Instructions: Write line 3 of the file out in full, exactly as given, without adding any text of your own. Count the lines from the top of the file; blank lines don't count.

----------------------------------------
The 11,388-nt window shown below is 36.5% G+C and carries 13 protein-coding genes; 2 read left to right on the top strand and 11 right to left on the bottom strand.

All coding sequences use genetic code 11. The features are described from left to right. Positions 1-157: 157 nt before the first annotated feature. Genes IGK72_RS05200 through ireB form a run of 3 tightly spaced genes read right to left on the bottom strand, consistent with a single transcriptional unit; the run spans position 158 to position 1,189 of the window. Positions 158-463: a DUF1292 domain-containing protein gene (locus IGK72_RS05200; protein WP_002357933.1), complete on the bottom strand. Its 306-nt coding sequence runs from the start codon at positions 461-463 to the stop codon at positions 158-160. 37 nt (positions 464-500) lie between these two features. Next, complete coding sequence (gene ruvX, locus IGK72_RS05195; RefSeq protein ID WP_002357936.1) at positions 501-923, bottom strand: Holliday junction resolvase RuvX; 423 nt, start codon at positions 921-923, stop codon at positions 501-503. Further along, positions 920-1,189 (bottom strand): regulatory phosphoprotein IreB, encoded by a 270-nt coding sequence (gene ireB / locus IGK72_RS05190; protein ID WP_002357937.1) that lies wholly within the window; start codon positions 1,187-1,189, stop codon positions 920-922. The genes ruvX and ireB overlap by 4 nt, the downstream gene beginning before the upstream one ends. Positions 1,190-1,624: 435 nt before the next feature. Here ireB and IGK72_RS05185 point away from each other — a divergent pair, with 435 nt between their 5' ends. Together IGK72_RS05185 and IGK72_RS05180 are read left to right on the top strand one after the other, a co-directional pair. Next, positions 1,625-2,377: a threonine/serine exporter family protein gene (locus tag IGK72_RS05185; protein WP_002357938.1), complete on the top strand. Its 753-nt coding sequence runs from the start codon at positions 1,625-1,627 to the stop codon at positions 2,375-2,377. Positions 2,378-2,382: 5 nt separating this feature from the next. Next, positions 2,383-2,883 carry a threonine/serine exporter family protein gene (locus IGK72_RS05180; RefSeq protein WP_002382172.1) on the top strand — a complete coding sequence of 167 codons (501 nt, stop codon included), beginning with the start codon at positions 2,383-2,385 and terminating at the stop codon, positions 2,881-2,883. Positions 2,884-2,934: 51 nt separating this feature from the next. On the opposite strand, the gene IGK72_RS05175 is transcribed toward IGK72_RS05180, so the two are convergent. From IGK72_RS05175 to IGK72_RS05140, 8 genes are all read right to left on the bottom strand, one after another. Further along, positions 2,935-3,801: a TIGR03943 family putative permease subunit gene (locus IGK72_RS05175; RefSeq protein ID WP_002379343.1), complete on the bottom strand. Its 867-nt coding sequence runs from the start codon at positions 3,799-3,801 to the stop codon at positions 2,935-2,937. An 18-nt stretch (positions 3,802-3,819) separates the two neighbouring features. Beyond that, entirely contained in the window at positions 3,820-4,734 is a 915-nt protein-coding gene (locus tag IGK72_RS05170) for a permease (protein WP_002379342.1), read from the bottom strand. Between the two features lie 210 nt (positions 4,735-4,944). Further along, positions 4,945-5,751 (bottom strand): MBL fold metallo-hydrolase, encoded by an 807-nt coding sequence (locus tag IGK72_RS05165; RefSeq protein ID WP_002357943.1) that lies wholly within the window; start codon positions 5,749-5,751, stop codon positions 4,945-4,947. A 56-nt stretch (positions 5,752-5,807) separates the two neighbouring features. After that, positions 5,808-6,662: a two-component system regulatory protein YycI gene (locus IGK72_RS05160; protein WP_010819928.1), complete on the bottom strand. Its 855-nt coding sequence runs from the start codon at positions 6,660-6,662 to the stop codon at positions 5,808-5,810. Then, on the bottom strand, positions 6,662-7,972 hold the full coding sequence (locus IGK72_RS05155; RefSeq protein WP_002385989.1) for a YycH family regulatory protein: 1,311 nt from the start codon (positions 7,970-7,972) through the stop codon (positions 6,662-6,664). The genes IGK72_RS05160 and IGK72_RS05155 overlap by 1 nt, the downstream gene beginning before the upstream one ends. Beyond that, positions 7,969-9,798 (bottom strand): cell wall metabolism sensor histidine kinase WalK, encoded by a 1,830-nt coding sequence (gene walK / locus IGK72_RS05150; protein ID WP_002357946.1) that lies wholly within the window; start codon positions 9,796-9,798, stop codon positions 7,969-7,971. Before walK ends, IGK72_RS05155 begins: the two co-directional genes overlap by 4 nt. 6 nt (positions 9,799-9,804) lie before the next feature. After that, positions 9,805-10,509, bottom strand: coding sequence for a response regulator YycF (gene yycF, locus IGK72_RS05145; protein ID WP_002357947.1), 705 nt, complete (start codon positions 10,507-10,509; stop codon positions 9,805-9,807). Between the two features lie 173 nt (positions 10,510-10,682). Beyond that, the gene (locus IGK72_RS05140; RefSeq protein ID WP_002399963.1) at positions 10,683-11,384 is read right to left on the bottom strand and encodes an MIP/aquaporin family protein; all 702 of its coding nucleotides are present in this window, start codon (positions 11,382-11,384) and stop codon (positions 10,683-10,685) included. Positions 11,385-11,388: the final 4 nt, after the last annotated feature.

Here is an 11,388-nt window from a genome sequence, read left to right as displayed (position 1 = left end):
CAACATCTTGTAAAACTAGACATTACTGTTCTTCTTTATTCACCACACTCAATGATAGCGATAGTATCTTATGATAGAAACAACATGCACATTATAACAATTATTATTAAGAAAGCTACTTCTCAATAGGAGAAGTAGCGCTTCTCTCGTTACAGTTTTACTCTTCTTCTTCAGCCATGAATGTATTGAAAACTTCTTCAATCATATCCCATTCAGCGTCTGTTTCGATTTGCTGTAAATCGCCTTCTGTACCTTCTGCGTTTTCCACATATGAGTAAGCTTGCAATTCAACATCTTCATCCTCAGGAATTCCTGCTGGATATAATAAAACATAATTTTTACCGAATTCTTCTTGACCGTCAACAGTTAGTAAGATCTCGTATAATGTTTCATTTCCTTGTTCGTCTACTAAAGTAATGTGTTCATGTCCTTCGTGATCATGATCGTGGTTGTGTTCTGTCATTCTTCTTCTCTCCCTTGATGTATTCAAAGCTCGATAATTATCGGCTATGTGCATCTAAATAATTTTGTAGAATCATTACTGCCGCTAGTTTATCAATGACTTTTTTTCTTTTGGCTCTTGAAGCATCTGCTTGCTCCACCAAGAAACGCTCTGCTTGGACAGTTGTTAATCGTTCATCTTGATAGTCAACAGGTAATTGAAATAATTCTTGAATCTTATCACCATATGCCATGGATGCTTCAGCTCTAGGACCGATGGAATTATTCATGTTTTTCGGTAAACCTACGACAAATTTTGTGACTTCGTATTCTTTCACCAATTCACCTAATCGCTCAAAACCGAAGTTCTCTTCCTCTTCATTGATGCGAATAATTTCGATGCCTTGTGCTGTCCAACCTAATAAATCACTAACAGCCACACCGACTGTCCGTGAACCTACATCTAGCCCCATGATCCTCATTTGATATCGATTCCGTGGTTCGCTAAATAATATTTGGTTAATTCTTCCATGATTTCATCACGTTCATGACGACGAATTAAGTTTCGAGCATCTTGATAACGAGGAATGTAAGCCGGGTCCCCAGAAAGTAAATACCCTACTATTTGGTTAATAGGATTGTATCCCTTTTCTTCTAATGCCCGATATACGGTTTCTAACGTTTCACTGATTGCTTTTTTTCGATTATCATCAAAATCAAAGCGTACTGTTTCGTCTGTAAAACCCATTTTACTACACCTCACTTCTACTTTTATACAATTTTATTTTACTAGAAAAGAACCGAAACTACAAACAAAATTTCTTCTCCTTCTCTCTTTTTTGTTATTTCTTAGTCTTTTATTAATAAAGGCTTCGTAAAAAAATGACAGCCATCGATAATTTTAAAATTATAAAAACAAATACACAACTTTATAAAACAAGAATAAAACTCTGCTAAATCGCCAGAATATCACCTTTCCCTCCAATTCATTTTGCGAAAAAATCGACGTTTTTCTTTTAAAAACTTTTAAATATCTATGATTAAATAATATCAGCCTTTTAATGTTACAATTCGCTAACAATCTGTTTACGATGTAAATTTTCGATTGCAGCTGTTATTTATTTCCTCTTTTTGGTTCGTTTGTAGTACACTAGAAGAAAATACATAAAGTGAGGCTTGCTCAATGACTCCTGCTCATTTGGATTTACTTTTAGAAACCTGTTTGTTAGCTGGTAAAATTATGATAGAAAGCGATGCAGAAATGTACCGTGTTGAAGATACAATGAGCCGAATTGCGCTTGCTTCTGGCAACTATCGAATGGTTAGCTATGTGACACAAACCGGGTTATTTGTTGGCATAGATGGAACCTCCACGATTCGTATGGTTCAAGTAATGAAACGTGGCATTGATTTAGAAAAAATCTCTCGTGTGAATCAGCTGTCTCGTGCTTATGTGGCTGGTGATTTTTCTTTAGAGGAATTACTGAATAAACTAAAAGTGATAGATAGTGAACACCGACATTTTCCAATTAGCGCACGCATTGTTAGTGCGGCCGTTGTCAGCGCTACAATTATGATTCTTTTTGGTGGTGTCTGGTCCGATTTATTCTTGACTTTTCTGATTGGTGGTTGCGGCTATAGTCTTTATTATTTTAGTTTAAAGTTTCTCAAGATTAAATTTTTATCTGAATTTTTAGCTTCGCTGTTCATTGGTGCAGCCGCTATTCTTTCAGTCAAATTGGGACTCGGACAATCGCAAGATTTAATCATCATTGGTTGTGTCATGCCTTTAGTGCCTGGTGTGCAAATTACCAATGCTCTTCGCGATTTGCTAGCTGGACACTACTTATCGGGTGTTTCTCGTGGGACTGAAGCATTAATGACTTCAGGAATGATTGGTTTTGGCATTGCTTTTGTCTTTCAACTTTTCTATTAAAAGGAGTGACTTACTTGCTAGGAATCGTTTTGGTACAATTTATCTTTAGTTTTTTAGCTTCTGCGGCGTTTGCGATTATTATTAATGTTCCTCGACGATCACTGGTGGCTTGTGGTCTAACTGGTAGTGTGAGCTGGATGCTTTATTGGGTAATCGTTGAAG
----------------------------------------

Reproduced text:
Here is an 11,388-nt window from a genome sequence, read left to right as displayed (position 1 = left end):